Several times during the fast, I kept the doctor apprised of my condition. At the end of the fast she took me off the medication she had prescribed for me to lower blood sugar. In fact, the fast and subsequent diabetes reversal diet were so effective, I never made it to the full dosage of 4 pills a day. I only made it to 1/2 pill, 2 times a day before she took me off the medication altogether. She said with the progress I had made by diet change alone, she didn’t want my blood sugar to become too low.
PLEASE NOTE: I did NOT take myself off my medication. I worked closely with my doctor during this time and followed her instructions regarding medications. You should too.
I don’t want you to imagine that I am a person with an iron will, at least when it comes to food. I am not. Other things, maybe, but not food. I love so many aspects of food—cooking it, eating it, the creative aspect of it, feeding people’s souls with it. And the fasting was hard. In fact, I only made it for eleven days of a planned fourteen day fast. Every day it was a struggle.
So many people said that after the third day of fasting, hunger disappears and it becomes much easier. I found that to be a load of crap, frankly. I was hungry every day all day, and everyday I felt weaker and weaker. I did a lot of lying down and I was glad I had the “luxury” of being unemployed at this point in my life so I could. I could never have worked a job or managed a family for such a long period of time on such limited food.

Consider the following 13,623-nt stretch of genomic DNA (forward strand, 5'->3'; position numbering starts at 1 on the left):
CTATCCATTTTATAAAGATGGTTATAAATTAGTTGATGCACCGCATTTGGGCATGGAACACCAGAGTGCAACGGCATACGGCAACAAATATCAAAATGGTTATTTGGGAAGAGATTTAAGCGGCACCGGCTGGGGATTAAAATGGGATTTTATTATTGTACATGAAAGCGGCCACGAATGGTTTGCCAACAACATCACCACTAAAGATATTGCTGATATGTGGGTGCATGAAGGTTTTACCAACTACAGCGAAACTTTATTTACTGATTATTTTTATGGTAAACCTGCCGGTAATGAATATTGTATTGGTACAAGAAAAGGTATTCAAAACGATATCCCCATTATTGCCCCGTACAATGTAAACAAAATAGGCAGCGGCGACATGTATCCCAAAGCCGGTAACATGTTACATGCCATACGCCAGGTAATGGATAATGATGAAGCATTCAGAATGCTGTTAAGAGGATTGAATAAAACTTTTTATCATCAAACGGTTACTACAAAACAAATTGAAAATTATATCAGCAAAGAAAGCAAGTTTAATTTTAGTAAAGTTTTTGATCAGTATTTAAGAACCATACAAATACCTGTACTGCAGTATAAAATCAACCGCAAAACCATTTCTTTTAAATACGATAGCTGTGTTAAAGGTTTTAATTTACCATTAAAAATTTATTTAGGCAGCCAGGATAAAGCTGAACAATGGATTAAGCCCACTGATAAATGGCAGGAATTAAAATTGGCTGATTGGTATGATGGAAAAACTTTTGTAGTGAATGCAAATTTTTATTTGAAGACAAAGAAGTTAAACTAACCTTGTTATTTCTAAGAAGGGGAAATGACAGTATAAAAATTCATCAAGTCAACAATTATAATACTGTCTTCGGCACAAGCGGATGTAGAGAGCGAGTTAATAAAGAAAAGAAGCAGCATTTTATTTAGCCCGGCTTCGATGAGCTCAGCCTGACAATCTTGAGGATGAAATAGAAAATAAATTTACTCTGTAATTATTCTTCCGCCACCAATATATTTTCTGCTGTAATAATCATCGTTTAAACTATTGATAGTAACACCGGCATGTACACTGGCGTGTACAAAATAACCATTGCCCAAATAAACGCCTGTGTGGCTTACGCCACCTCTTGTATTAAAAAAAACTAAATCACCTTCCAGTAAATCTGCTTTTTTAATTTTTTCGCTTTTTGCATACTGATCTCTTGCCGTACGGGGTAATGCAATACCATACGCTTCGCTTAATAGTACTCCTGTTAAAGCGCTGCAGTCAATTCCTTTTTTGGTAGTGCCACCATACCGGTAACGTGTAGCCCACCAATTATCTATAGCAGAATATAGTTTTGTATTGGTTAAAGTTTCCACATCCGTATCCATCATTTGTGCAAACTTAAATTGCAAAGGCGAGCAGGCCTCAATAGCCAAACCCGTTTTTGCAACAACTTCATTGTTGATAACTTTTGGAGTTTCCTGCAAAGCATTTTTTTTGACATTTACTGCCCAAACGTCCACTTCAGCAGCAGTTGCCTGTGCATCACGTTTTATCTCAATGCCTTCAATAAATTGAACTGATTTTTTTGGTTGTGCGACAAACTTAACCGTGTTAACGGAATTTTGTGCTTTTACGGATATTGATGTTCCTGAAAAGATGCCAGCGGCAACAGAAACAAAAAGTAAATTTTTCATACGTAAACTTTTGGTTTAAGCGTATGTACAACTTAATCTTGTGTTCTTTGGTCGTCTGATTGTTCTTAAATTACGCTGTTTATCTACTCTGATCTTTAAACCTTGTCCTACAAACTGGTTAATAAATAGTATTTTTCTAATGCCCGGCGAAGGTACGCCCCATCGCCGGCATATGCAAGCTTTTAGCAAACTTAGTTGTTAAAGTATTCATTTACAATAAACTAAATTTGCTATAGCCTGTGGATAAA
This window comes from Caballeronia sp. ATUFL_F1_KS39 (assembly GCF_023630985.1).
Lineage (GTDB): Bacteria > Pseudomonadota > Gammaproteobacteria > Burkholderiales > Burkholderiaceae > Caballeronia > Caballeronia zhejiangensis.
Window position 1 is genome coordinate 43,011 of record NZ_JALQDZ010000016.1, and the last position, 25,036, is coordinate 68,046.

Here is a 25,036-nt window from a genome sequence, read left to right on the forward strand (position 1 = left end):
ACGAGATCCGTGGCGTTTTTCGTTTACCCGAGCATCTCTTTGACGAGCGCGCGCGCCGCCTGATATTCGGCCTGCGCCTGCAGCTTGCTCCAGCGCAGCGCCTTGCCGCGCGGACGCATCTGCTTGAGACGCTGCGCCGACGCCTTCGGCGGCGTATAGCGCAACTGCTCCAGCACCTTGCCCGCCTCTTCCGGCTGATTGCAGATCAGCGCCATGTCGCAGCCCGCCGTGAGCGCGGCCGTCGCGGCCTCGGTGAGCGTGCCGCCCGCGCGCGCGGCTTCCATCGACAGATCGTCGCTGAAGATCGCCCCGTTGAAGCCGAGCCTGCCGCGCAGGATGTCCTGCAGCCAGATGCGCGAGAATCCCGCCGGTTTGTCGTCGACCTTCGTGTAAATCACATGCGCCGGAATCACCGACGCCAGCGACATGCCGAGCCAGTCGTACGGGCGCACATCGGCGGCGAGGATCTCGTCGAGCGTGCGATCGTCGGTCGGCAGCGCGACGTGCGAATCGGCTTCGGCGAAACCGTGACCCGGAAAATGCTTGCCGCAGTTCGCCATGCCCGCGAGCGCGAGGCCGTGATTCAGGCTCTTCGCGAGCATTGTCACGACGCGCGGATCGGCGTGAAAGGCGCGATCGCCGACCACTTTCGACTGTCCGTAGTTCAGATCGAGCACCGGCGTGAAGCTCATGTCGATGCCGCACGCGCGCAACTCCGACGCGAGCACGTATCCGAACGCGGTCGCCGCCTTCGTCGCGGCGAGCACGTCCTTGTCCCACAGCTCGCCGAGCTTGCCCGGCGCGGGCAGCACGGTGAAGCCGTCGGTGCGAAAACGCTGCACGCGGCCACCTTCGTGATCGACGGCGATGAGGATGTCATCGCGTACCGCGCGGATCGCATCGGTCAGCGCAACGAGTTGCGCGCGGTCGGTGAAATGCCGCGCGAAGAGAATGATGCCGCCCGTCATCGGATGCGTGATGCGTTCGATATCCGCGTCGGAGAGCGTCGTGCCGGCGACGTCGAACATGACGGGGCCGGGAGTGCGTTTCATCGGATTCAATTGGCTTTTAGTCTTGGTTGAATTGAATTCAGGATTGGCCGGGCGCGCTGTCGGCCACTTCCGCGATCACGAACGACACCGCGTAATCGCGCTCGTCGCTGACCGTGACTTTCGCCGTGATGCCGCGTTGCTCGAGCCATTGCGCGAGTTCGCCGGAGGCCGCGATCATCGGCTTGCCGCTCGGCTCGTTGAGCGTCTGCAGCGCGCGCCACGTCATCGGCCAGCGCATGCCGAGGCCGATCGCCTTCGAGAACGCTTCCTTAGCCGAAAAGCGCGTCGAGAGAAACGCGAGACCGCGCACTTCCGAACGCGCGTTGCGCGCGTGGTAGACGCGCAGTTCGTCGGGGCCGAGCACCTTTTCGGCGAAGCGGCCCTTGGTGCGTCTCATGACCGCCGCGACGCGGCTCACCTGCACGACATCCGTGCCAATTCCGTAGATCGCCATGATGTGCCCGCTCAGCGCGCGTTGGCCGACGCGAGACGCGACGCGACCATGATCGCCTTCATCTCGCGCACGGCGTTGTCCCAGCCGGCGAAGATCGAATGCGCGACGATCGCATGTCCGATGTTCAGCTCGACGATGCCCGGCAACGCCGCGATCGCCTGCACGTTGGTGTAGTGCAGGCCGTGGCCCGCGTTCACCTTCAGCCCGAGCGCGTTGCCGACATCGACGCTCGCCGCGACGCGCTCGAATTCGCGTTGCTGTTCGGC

But I was also determined and dedicated to this quest. I was NOT going into my best years diabetic and pathetic. This disease, which is an optional disease and something I gave myself, was not going to eat into the best half of my life which I am convinced—to this day—is still in front of me.